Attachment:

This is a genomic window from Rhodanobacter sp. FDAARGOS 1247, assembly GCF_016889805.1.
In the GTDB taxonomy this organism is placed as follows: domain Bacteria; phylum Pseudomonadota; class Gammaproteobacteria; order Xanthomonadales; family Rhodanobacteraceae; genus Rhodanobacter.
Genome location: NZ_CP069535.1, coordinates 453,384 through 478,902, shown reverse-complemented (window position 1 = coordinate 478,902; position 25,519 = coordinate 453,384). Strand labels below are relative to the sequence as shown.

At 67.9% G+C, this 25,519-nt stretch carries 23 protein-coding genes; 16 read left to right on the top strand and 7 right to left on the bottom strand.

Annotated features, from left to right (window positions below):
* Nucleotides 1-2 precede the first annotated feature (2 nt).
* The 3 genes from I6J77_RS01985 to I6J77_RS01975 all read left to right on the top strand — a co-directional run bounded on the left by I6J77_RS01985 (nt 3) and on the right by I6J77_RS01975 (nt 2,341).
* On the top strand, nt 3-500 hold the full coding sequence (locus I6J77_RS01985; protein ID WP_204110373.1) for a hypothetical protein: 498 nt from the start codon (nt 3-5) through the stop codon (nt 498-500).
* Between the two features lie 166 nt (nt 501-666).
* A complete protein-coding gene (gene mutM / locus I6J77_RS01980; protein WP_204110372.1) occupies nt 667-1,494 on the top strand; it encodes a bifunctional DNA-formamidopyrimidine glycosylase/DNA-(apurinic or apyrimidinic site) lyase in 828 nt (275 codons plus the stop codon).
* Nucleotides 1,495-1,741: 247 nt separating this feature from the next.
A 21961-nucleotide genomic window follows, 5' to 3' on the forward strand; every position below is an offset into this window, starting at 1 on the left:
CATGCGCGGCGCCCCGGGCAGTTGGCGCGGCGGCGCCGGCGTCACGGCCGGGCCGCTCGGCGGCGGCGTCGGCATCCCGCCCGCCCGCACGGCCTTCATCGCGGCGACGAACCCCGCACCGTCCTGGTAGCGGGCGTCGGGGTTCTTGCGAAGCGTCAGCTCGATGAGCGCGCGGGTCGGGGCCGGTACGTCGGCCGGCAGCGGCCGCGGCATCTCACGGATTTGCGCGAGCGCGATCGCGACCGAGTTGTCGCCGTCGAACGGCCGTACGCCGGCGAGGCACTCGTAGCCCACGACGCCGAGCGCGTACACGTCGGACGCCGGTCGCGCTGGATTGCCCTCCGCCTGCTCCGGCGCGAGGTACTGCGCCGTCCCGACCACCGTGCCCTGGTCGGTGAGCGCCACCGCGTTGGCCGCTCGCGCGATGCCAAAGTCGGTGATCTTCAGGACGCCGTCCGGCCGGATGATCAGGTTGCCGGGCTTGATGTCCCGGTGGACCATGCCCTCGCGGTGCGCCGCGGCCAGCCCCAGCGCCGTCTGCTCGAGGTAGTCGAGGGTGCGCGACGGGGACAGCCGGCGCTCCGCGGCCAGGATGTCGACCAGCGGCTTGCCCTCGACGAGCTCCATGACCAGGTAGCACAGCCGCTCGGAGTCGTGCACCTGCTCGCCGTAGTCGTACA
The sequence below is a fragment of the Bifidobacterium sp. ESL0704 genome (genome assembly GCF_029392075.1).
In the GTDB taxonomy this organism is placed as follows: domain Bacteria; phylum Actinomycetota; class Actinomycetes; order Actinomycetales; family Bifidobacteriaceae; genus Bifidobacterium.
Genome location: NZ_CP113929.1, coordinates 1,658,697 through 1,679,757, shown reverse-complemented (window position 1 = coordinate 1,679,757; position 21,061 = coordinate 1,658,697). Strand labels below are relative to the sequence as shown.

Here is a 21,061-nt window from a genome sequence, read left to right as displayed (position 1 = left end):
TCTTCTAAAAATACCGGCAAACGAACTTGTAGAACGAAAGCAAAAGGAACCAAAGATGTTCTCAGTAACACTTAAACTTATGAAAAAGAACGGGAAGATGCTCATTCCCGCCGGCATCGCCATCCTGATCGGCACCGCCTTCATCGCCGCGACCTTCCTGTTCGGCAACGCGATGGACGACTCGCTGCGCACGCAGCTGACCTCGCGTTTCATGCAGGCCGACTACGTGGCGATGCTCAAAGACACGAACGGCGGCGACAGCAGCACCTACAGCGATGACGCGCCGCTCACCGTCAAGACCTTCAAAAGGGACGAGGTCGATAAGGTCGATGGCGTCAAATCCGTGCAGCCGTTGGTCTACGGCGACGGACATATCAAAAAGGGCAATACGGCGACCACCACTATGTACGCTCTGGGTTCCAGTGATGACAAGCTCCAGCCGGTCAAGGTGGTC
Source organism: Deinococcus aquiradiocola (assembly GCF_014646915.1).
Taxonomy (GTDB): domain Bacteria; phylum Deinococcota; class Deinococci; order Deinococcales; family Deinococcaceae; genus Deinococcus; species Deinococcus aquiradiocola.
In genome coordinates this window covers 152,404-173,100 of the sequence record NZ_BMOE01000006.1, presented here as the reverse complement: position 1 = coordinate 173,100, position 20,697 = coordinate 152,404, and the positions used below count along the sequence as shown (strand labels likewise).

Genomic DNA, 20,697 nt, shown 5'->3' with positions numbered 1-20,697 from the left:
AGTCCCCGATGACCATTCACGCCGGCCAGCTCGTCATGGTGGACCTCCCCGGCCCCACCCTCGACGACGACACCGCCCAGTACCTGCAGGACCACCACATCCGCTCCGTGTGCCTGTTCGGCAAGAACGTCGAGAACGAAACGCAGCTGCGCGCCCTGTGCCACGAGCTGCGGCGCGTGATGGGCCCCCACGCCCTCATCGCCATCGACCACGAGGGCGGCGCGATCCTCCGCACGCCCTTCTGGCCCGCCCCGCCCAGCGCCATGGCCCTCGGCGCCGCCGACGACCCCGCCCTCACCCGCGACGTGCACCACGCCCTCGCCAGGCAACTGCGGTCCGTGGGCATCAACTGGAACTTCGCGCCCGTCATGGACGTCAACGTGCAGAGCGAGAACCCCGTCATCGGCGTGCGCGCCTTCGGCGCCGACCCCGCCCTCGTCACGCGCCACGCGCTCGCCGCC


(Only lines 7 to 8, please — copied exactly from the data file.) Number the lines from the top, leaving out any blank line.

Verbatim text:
* The 3 genes from I6J77_RS01985 to I6J77_RS01975 all read left to right on the top strand — a co-directional run bounded on the left by I6J77_RS01985 (nt 3) and on the right by I6J77_RS01975 (nt 2,341).
* On the top strand, nt 3-500 hold the full coding sequence (locus I6J77_RS01985; protein ID WP_204110373.1) for a hypothetical protein: 498 nt from the start codon (nt 3-5) through the stop codon (nt 498-500).